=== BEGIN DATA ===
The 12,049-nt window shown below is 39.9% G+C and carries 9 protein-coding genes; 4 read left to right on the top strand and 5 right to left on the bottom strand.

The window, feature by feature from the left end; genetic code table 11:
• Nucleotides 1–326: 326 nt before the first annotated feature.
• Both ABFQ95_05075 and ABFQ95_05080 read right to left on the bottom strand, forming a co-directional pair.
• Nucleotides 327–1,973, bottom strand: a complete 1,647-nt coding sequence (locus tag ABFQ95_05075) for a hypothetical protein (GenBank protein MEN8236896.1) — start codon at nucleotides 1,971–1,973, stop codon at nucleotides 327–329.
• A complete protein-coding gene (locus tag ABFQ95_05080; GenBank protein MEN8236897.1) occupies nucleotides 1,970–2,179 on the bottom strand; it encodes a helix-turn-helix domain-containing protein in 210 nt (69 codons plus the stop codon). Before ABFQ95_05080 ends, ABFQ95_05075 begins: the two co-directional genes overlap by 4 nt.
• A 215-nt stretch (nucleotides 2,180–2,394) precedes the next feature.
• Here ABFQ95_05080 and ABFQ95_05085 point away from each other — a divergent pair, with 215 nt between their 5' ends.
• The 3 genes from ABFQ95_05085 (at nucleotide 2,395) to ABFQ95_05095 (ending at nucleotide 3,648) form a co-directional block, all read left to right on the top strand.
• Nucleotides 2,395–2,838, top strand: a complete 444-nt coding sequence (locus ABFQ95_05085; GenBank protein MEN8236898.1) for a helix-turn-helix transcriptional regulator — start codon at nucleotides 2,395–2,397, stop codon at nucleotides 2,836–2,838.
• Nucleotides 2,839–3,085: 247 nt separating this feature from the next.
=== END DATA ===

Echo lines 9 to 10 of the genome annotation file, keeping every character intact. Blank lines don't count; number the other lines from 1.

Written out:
• The 3 genes from ABFQ95_05085 (at nucleotide 2,395) to ABFQ95_05095 (ending at nucleotide 3,648) form a co-directional block, all read left to right on the top strand.
• Nucleotides 2,395–2,838, top strand: a complete 444-nt coding sequence (locus ABFQ95_05085; GenBank protein MEN8236898.1) for a helix-turn-helix transcriptional regulator — start codon at nucleotides 2,395–2,397, stop codon at nucleotides 2,836–2,838.